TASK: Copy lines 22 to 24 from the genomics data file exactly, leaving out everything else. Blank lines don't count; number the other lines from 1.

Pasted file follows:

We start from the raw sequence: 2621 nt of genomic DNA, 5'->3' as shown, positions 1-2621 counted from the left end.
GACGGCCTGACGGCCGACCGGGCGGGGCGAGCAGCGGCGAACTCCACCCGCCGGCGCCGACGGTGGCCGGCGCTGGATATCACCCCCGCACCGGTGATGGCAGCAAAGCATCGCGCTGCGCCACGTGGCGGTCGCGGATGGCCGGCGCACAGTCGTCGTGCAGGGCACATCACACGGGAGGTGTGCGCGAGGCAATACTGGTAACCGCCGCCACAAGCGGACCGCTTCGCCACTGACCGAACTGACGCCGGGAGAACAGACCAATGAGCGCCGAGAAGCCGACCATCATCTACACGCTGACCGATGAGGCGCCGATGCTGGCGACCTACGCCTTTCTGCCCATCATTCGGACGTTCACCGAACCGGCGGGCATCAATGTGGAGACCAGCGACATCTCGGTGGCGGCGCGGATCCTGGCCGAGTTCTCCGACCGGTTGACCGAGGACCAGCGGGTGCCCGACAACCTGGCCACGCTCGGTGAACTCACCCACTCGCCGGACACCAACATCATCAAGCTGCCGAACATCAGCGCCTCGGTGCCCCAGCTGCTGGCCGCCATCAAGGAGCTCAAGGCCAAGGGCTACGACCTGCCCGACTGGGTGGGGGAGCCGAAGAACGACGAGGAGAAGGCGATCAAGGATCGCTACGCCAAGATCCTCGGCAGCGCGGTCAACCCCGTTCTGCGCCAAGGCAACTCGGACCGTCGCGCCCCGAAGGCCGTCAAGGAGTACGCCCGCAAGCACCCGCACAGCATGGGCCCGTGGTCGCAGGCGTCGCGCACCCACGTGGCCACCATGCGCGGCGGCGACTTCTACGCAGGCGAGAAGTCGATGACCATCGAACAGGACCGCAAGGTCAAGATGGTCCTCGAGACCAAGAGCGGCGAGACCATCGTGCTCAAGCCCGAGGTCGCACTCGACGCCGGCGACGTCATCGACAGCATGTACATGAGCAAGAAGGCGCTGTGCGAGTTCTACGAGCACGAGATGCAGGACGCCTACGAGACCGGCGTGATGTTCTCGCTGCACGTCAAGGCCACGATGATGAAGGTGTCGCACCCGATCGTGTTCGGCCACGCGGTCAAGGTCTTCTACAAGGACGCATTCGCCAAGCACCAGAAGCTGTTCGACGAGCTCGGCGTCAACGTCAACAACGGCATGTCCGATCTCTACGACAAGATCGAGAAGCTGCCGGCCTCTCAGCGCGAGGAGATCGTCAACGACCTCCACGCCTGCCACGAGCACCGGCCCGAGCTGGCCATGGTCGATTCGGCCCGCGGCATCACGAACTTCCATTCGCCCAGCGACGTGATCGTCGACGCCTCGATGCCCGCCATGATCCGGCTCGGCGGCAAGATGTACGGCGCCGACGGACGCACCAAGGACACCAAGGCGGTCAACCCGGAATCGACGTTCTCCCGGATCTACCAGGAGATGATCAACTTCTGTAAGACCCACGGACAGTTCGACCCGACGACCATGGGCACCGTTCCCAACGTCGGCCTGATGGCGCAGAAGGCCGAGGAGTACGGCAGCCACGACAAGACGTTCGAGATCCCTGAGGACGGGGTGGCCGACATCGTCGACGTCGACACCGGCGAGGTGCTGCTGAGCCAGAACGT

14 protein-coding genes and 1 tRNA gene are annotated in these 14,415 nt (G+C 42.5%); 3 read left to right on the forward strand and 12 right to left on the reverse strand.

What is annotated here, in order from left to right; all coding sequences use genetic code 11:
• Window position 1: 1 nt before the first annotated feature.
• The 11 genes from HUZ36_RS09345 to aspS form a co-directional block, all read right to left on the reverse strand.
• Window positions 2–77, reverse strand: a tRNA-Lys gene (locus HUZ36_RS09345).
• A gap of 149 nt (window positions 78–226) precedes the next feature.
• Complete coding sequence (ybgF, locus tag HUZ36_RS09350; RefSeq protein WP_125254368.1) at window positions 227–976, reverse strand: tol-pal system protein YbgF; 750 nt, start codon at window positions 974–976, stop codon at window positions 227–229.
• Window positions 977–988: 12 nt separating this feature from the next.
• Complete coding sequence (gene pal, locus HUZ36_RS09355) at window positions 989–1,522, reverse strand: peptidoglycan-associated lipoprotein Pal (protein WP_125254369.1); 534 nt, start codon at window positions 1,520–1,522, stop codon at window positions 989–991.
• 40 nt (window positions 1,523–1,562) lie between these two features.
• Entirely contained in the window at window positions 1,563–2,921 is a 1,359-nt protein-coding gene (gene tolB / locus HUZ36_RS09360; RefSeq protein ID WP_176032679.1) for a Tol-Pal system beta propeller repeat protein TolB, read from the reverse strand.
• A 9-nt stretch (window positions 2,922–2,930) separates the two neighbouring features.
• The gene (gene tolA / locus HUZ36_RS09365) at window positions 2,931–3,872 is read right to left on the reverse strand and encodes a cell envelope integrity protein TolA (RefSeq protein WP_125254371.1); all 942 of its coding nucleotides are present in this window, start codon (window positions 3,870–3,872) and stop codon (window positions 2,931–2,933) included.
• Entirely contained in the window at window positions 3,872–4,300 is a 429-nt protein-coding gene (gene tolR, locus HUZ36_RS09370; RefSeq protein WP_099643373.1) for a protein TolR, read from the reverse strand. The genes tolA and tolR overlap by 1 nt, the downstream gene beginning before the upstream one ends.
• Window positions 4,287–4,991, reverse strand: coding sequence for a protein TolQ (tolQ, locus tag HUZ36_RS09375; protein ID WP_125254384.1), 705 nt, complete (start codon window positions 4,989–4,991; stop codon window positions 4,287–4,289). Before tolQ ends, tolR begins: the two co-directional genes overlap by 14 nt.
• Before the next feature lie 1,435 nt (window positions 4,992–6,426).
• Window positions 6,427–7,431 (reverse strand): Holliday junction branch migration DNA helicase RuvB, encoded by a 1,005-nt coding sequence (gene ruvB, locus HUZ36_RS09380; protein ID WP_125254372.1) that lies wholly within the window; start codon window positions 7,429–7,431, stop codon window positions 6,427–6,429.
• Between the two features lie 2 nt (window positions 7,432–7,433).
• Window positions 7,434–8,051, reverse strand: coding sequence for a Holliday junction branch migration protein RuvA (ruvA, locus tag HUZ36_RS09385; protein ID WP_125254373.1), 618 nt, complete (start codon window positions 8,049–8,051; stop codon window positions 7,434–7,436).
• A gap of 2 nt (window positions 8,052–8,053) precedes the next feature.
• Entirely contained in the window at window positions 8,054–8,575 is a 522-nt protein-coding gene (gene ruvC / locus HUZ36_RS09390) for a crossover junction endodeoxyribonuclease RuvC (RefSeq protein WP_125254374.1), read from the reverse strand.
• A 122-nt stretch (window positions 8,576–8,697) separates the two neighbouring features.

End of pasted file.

• A gap of 2 nt (window positions 8,052–8,053) precedes the next feature.
• Entirely contained in the window at window positions 8,054–8,575 is a 522-nt protein-coding gene (gene ruvC / locus HUZ36_RS09390) for a crossover junction endodeoxyribonuclease RuvC (RefSeq protein WP_125254374.1), read from the reverse strand.
• A 122-nt stretch (window positions 8,576–8,697) separates the two neighbouring features.